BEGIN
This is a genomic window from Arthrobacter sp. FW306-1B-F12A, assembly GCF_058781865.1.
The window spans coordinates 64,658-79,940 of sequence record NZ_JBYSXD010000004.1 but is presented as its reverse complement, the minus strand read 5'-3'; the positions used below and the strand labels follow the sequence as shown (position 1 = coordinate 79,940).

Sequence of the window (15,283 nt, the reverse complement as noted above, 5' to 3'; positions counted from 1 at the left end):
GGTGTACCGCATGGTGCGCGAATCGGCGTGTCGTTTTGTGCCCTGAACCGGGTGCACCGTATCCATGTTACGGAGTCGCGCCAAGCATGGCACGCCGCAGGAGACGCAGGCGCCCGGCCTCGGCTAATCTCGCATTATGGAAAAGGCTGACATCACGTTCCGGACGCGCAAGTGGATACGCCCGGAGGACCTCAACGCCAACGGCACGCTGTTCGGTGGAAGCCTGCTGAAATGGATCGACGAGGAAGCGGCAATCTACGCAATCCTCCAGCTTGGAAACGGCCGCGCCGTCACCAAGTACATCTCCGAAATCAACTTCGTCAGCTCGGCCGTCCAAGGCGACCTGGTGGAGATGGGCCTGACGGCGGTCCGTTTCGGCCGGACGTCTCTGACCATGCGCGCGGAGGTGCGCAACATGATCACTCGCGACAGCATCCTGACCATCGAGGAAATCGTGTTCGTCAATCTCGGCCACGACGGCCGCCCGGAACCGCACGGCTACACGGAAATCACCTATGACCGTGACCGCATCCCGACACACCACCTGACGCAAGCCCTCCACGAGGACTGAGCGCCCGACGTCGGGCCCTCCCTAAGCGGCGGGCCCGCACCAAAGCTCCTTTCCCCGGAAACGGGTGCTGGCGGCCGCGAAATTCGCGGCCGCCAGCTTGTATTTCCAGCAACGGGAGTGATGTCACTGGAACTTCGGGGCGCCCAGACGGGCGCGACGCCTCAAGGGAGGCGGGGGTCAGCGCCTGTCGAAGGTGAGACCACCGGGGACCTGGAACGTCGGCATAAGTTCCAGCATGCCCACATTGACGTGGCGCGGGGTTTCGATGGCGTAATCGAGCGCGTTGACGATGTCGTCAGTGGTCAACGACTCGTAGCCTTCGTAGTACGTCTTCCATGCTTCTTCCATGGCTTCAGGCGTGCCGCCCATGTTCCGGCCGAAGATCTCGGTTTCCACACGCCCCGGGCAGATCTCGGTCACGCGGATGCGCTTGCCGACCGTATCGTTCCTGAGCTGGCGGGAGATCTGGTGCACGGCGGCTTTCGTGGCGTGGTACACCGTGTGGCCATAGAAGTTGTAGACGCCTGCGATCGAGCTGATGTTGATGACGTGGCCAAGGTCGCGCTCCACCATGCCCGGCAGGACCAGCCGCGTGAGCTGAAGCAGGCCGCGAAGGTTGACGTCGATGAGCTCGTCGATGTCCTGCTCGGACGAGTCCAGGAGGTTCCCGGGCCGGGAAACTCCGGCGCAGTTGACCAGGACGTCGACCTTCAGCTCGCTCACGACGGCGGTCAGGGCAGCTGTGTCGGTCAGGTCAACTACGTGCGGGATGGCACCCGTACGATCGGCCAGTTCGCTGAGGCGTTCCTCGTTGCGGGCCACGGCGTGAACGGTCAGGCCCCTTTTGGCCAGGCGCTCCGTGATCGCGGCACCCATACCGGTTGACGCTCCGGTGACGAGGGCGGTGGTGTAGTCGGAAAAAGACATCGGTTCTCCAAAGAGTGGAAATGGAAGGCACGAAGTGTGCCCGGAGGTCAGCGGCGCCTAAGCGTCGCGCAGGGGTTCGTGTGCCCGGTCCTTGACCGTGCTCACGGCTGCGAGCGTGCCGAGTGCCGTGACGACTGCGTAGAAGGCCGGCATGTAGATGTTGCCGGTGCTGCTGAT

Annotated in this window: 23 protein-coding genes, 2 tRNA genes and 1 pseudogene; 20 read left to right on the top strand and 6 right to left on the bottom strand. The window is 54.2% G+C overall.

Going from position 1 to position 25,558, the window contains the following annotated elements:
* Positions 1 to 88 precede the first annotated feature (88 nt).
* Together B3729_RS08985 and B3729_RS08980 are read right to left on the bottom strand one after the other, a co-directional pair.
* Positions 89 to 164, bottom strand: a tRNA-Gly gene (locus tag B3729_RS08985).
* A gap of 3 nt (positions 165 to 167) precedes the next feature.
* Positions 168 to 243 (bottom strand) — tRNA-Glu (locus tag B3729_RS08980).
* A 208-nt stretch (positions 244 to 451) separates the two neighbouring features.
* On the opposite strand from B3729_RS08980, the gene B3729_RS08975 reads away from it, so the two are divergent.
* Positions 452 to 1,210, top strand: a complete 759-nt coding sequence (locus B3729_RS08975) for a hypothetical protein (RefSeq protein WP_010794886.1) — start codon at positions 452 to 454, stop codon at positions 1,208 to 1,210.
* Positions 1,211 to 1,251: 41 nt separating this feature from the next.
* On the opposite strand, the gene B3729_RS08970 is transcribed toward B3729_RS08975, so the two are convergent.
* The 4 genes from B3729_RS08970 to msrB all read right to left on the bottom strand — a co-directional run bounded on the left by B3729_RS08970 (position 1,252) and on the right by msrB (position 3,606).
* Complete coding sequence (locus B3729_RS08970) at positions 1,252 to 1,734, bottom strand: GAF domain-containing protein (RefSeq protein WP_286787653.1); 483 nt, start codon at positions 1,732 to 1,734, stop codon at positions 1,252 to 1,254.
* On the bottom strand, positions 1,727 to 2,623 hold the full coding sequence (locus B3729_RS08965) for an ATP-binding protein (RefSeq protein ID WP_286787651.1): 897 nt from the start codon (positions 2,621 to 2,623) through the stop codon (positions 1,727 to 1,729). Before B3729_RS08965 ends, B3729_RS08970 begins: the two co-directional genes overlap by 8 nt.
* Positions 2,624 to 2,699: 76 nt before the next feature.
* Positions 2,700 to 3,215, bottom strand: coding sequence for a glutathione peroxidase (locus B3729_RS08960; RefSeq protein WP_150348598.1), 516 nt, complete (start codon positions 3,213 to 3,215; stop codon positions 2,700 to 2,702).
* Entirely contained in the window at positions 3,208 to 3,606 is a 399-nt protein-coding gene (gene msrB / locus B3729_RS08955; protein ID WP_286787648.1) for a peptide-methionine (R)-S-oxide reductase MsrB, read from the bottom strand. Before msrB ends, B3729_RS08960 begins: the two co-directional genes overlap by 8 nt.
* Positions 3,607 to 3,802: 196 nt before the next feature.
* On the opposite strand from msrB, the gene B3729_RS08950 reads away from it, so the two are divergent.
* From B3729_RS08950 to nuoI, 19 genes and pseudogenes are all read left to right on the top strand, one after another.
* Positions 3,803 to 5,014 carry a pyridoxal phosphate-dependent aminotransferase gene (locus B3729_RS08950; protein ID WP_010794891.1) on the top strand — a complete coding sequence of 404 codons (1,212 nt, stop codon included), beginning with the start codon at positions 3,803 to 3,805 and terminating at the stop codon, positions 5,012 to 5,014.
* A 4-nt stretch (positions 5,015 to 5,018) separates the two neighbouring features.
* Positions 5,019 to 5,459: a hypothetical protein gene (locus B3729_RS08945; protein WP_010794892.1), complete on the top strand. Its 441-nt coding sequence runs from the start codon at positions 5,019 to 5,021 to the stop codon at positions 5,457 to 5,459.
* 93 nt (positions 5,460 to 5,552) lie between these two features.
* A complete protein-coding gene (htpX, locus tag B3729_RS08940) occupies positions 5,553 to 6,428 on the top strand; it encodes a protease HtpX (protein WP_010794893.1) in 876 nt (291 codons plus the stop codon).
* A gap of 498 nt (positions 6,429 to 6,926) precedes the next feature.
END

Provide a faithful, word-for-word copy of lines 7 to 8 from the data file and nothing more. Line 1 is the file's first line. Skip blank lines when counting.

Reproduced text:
* Positions 1 to 88 precede the first annotated feature (88 nt).
* Together B3729_RS08985 and B3729_RS08980 are read right to left on the bottom strand one after the other, a co-directional pair.